Friday, 26 August 2016

No Omniscient Narrator

"Now the story splits again, three ways this time. I'll have to reconstruct two of them from what information came to me later, most of it brokenly, and the best guesses I can make. Nor may I say much about my own experiences. They're branded on my memory, but I  gave my word of honor I'd keep certain things secret."
-Poul Anderson, Operation Luna (New York, 2000), Chapter 37, p. 332.

This is the opening paragraph of Chapter 37. Not only is there no omniscient third person narration here but the first person narrator openly admits his limitations. First person narration always opens the possibility that a sequel will contradict the narrator. Thus, Watson wrote that there were no handholds by which Holmes could have climbed up from the place on the footpath at Reichenbach where he fought Moriarty. Holmes returns and says that there were. Even without a first person narration, in Ian Fleming's eleventh James Bond novel, M informs readers of The Times that the friend and colleague of Commander Bond who had popularized his adventures was not prosecuted under the Official Secrets Act only because of his many inaccuracies - thus neatly explaining Fleming's inconsistencies and cutting ten years off Bond's life!

In the case of Anderson's Steve Matuchek:

the information that came to him later might have been inaccurate;
the story that he reconstructed from it could also be inaccurate;
his guesses could be wrong;
another participant in his later experiences might not be bound by the same oath of secrecy.

Thus, here is scope for a sequel that would not only add to but also contradict Matuchek's account. But his account would still stand as his account, to be read before the better informed sequel. More could be done with alternative points of view that most authors or readers realize.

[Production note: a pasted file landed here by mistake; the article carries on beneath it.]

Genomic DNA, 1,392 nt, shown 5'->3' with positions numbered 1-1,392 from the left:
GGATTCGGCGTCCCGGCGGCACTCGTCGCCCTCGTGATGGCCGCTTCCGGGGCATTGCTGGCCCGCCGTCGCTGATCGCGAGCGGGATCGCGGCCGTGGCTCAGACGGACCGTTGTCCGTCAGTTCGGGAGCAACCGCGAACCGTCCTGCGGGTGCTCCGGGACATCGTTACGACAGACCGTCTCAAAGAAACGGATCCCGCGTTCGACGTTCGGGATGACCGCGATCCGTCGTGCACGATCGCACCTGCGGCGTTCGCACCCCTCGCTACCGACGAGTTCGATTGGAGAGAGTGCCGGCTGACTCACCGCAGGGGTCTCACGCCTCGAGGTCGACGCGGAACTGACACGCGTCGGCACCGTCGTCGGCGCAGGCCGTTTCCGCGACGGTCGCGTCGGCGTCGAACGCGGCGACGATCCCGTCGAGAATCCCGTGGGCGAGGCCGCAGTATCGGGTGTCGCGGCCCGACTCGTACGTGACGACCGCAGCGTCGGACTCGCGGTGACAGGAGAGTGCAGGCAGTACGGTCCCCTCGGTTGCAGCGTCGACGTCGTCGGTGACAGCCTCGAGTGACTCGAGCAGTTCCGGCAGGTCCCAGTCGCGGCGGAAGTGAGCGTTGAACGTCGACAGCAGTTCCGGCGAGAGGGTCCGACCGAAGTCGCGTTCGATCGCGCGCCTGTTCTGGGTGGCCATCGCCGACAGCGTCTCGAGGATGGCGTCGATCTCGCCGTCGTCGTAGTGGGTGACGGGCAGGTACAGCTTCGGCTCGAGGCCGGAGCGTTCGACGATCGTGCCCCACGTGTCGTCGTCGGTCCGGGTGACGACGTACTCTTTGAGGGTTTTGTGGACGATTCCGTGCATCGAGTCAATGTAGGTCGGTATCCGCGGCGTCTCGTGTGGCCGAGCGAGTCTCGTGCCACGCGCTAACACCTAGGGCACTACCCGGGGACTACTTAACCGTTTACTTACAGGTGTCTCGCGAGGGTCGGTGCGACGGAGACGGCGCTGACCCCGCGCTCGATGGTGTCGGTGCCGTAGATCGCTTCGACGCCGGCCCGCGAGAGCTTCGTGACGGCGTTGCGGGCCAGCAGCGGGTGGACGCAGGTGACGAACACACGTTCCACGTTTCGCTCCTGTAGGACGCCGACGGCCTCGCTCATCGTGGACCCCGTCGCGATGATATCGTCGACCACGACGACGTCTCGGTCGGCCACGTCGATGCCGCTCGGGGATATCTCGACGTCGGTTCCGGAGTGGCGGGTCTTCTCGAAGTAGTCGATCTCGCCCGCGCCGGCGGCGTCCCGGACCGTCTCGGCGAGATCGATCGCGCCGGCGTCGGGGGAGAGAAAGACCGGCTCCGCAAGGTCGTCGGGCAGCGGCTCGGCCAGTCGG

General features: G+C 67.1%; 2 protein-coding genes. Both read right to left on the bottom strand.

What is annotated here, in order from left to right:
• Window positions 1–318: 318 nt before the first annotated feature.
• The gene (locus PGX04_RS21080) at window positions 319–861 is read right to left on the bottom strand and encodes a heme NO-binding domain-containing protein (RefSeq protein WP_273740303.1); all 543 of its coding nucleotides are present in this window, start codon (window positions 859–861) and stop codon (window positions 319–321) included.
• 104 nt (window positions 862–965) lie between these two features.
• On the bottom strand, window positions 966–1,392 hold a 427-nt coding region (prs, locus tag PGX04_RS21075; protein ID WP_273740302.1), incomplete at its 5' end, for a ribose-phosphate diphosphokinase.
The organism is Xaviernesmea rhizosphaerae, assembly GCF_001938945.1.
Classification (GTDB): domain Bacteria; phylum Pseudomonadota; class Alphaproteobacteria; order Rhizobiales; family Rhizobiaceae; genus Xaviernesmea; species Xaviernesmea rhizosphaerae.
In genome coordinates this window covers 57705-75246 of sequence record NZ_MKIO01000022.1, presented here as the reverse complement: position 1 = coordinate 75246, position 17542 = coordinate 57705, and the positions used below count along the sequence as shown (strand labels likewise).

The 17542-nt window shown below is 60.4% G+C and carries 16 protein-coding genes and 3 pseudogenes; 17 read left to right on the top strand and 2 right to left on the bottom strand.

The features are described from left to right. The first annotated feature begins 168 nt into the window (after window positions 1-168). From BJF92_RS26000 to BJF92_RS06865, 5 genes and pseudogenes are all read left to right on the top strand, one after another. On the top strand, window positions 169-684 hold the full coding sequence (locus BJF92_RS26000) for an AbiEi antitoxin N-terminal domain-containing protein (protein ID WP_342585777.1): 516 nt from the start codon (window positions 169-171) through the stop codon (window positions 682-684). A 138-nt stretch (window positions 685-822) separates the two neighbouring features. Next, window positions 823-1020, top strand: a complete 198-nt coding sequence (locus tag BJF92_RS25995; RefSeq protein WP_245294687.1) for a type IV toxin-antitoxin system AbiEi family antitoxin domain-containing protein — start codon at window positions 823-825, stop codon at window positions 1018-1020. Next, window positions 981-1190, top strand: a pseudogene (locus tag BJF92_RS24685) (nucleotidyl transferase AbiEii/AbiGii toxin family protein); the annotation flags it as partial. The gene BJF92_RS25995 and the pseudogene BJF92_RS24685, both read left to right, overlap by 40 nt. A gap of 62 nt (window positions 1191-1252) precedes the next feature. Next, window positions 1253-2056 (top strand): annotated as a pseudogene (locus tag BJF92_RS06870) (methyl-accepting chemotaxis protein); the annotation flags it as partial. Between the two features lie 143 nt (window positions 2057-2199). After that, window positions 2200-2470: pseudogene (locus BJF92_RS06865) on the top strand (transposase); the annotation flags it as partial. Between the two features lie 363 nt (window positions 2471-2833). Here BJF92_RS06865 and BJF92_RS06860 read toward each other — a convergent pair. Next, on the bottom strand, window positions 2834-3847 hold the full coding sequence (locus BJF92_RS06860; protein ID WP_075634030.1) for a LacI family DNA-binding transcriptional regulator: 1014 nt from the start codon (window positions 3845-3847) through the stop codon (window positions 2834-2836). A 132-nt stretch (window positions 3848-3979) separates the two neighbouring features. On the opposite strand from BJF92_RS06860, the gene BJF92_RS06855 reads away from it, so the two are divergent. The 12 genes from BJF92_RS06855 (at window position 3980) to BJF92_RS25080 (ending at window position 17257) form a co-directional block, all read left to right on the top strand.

4 comments:

  1. Kaor, Paul!

    Of Fleming's Bond books the ones I liked best are those featuring SMERSH/KGB as the villains. I found SMERSH far more plausible than Blofeld's SPECTRE. The idea of a free lance terrorist organization working on a world wide basis seemed incredible to me! Terrorism, in its way, is very HARD work and I think it requires fanatical belief in ideologies of various kinds before any terrorist organization can aspire to be one of the movers and shakers of the world.

    Sean

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  2. Sean:
    But SPECTRE was in it for the money. That was their only reason for terrorism: to hold entire nations for HUGE ransoms.

    The "C" in SPECTRE stood for "Counterintelligence." This meant if your government didn't have the resources to carry out some of the more far-reaching counterintelligence maneuvers (such as assassinating a defector before he could spill everything to your enemies), SPECTRE could do the job for you. It was mentioned, if memory serves me, that they'd done at least one such killing FOR the British Secret Service -- which for some reason couldn't itself get to that target. That's right (if I'm not mistaken): SPECTRE went where 007 couldn't.

    Their ideology, their THEOLOGY, was worship of the Almighty Dollar (or pound sterling, ruble, yuan, etc.)

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    Replies
    1. Kaor, Paul!

      I do agree with a point you made here: I do agree there are "high quality" hit men or assassins who will kill anyone you fancy for the right price. And I can agree legitimate intelligence agencies might well find it convenient to hire out an esp. sensitive "wet works" operation.

      I am not sure I can condemn ALL assassinations. Would it have been wrong of the British or French if their intelligence agencies had assassinated Adolf Hitler in 1936? Doing so MIGHT have prevented the outbreak of WW II, after all.

      Catholic theologians have debated the issue of tyrannicide. It's been a long time since I read the article about that in the 1967 NEW CATHOLIC ENCYCLOPEDIA, but some have argued tyrannicide can be justified if various factors are met. If my memory is correct, one is that there is no reasonable hope of preventing a greater except by assassination. I know this is rather vague!

      Sean

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    2. Correction. I should have ADDRESSED my comment above to David, not Paul. I apologize for the MIS-attribution. I can only plead I'm so used to Paul mostly commenting on my notes. Mea culpa!

      Sean

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